| NEW YORK
NEW YORK Feb 13 When it comes to romantic
screwups, missing Valentine's Day is about as bad as it gets.
But what if you miss it on purpose?
Kathryn Hauer does that every single year. Married to her
husband for 33 years, she is not hung up on the actual date.
Feb. 14 may come and go, but the post-holiday bargains are just
too good to pass up.
"For us, it’s fiscally smart," said the Aiken, South
Carolina, financial planner. "As a gal who loves the
after-holiday sales, I’m all for scooping up deals for my
Plenty of other people are following suit, according to a
new survey by financial comparison site Finder.com. Almost two
in five Americans, or 39 percent, have celebrated their love
after Valentine's Day.
What markups are they avoiding?
Americans are slated to spend $2 billion on flowers this
Valentine's Day, according to the National Retail Federation,
with 35 percent of us ponying up for a bouquet.
Florists themselves pay more for stems during the mad
scramble, and they pass the higher prices on to consumers.
Hotel rooms cost an average of 25 percent more on
Valentine's Day than the same day a week prior, according to a
study by travel site Hipmunk.com. In popular spots like New York
City, rates are more like 70 percent higher.
And when it comes to that romantic dinner for two, 71
percent of Americans plan to go out on Valentine's Day, and 44
percent order pricier menu selections than they normally would,
according to a survey by reservation website OpenTable.com. On
that day, reservations skyrocket by 520 percent, compared with a
more typical day on the calendar.
Younger Americans in particular are more amenable to a
delayed Valentine's Day, according to the Finder.com survey.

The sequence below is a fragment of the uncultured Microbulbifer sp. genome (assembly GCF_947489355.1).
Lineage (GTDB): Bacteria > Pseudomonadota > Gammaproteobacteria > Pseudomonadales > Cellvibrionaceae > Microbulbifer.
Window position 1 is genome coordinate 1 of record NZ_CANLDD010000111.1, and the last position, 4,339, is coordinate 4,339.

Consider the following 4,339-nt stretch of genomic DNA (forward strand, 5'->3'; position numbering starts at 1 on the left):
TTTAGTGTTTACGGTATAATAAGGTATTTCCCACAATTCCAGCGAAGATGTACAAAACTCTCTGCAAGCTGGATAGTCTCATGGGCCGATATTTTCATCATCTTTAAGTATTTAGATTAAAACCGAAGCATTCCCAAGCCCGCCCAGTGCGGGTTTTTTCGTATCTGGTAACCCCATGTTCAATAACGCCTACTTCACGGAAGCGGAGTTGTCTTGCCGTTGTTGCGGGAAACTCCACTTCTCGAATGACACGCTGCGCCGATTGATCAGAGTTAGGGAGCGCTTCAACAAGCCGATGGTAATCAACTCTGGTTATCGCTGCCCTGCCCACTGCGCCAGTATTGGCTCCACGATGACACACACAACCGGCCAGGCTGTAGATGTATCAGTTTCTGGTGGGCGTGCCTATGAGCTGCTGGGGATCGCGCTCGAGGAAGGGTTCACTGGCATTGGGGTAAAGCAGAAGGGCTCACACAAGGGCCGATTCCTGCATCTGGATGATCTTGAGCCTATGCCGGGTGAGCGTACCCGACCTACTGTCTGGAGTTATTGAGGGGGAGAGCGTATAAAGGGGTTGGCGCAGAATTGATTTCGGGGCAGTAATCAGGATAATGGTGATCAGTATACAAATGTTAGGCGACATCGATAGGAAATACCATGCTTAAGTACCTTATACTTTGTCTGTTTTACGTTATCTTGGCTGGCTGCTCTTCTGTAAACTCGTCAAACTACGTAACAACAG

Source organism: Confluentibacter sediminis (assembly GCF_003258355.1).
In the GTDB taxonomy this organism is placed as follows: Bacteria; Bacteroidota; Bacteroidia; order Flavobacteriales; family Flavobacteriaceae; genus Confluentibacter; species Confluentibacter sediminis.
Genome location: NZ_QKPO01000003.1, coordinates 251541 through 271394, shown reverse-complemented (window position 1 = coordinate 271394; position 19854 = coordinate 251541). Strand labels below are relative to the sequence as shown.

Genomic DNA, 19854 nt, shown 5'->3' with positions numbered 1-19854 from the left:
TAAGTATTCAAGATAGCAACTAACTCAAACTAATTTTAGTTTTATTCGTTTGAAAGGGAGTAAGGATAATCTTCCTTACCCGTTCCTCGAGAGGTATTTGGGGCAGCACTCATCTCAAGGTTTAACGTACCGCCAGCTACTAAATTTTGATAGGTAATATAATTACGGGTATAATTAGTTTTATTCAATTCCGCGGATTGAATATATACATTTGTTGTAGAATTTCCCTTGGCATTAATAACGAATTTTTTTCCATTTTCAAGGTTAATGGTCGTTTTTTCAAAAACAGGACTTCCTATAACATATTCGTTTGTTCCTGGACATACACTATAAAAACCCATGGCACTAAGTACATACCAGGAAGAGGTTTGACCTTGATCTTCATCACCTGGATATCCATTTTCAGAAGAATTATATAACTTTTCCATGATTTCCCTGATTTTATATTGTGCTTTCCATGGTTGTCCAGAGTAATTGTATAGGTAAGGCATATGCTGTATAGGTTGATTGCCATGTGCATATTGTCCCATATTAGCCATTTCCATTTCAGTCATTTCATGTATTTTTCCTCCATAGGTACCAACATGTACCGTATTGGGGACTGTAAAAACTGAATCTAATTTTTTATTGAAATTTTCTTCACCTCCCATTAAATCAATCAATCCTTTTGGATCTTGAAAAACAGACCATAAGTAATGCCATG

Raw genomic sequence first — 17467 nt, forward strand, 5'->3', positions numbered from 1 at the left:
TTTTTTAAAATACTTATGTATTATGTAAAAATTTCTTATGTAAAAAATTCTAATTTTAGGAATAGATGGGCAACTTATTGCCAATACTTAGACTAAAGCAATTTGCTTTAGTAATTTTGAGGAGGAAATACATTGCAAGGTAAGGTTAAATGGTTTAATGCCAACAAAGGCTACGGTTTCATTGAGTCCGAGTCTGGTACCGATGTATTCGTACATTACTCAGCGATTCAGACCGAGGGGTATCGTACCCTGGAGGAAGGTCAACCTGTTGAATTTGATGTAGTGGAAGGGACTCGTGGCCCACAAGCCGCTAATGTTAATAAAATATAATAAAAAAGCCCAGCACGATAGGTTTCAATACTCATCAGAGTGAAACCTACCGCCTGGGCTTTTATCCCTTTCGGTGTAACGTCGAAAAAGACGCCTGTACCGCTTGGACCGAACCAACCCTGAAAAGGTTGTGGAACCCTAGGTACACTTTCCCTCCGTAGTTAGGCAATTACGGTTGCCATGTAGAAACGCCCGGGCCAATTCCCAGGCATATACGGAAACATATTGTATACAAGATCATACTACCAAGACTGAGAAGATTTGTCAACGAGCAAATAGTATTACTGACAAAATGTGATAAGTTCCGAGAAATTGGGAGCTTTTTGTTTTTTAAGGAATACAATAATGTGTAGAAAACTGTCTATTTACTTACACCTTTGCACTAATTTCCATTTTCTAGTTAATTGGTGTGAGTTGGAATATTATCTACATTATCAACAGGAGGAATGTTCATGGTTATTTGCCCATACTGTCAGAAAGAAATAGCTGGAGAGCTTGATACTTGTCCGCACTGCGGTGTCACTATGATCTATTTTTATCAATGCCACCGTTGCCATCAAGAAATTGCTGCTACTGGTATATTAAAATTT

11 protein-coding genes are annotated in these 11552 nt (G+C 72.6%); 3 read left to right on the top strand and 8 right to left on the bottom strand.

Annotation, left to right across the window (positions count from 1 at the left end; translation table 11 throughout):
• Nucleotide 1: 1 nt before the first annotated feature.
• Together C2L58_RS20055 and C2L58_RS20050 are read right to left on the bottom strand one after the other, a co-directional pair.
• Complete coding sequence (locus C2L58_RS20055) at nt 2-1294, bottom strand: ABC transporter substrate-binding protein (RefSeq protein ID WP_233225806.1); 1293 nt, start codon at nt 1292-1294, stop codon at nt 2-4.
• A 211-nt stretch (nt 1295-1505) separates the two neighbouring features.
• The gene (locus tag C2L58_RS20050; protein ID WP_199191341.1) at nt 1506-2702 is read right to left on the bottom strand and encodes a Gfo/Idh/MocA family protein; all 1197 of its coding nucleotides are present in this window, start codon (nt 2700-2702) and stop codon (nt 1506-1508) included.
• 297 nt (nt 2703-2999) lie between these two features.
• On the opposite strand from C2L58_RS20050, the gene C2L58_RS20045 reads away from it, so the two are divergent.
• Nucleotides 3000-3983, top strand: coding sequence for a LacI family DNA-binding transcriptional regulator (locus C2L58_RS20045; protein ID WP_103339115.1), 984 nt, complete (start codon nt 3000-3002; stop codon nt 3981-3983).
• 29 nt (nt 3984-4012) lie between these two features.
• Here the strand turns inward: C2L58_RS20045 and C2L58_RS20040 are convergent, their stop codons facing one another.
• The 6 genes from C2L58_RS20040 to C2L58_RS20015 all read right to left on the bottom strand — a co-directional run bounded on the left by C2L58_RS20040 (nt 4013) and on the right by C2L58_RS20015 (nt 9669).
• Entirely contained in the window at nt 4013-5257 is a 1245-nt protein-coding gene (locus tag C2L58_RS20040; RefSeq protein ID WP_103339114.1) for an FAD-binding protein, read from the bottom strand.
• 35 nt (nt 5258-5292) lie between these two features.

Almost half of millennials (46 percent) have done so, compared
with 36 percent of Generation X and 32 percent of baby boomers.
Just beware that a postponed Valentine's Day can be
emotionally dangerous territory. A few tips on saving a few
dollars while keeping your significant other:
* Bring the idea up early
Waiting until Feb. 13 to suggest a delay can seem
thoughtless. If you mention the idea relatively early, then you
are demonstrating that you are thinking about your partner and
are putting some effort into logistics and planning. "Otherwise
you could get yourself into some real trouble," said Fred
Schebesta, Finder.com's founder and CEO.
* Gauge your partner's reaction
Holidays mean different things to different people. If your
partner likes to celebrate on Valentine's Day itself, then drop
the idea altogether. But if you sense flexibility and interest
in saving some money, then bring up the option and offer veto
power over it.
* Take the length of the relationship into account
"The newer the relationship, the less tolerance there is to
celebrate love the day after," advises Angel Melgoza, a
financial planner in McAllen, Texas.
If you have been together for a long time, though, you may
have more leeway to try something a little different.
* Make it a bigger celebration
One way to sweeten the pot for a late Valentine's Day:
Instead of a muted midweek celebration (this year the holiday
falls on a Tuesday), you can wait for a weekend.
"If they just want to be treated more special than usual,"
said financial planner Jon Powell of Rockville, Maryland, "make
the case to delay your plans and have a bigger weekend together
when prices are more reasonable."
(Editing by Beth Pinsker and Lisa Von Ahn)